Haig wrote: "The situation seems all very new and strange to Australian HQ. The fighting here and the shell-fire is much more severe than anything experienced at Gallipoli. The German, too, is a very different enemy from the Turk!"
The Australians, like their British comrades, were learning the art of war the hard way. They learned amazingly fast - and their morale stayed terrific. More than once Haig intervened personally when he thought the Aussies were going too fast.
Haig in his diary: "The Australians had said at the last moment that they would attack the Windmill again without artillery support and that 'they did not believe machine-gun fire could do them much harm'. We arranged that the original artillery programme should be carried out. The Australians are splendid fellows but very ignorant."
In the trenches (picture right) ignorance and innocence soon died, together with numerous men. An Australian soldier wrote home:
"There, dead lay everywhere. The deeper one dug the more bodies one exhumed. Hands and faces protruded from the slimy toppling walls of trenches. Knees, shoulders and buttocks poked from the foul morass..."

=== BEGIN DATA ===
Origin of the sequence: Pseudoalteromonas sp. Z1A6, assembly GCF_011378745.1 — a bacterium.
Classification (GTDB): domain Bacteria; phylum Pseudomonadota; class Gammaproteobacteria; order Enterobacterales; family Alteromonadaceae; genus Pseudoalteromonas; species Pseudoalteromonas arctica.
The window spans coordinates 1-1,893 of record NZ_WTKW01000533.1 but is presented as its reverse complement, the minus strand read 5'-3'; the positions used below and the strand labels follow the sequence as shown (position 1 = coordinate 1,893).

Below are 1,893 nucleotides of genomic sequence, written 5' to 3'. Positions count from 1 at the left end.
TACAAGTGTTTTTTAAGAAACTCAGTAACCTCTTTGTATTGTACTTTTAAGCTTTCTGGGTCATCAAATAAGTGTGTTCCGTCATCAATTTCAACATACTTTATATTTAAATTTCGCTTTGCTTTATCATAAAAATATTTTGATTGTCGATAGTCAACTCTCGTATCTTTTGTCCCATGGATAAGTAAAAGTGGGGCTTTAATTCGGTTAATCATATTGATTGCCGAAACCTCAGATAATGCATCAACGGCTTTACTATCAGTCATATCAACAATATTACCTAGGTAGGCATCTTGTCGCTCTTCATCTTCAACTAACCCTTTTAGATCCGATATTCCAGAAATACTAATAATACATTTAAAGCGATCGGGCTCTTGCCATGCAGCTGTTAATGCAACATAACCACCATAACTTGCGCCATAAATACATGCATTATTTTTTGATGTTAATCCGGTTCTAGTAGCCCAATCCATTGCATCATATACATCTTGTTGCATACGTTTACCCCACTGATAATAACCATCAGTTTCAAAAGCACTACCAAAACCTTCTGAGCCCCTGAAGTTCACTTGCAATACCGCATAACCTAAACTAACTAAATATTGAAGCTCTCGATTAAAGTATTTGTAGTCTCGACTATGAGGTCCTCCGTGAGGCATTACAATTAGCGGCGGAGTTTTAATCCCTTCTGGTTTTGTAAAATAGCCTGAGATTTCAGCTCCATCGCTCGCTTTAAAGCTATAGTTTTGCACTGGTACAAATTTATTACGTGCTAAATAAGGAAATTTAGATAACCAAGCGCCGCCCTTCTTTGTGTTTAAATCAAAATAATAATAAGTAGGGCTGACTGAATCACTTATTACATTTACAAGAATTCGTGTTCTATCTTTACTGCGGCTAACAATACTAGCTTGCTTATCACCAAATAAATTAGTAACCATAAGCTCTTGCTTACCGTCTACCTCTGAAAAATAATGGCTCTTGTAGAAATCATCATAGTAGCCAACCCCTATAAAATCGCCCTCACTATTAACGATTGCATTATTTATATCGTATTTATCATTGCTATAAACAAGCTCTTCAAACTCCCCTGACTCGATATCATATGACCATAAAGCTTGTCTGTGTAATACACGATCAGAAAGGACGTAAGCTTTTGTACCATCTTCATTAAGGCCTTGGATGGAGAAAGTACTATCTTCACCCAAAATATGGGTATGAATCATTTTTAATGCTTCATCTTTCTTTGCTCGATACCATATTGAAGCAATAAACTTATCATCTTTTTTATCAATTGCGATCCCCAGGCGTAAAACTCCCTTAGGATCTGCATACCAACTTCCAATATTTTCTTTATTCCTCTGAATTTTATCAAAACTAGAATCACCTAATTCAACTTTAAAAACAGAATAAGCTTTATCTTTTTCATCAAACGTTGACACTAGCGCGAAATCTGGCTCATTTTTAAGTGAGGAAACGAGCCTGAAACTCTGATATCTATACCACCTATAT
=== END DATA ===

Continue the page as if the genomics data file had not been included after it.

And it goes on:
And the German learned to fear Australians, because they were reckless, ruthless - and revengeful. During the Third Battle of Ypres, autumn 1917, the ANZAC's (Australian and New Zealand Army Corps) met the Germans on high ground, in front of Polygon Wood. That evening the official communique read:
One ANZAC Corps obtained all its objectives and took 3.900 prisoners. The other ANZAC Corps took all its objectives and met the Prussian Guards who they had met before at Pozières on the Somme. This Corps took no prisoners.
One of the fierce Aussie soldiers who fought at Polygon Wood was Barney Hines, known as the Souvenir King due to his escapades of robbing the German dead. Apparently even the Kaiser heard of him and branded him a "barbarian... typical of Australian Troops on the Western Front".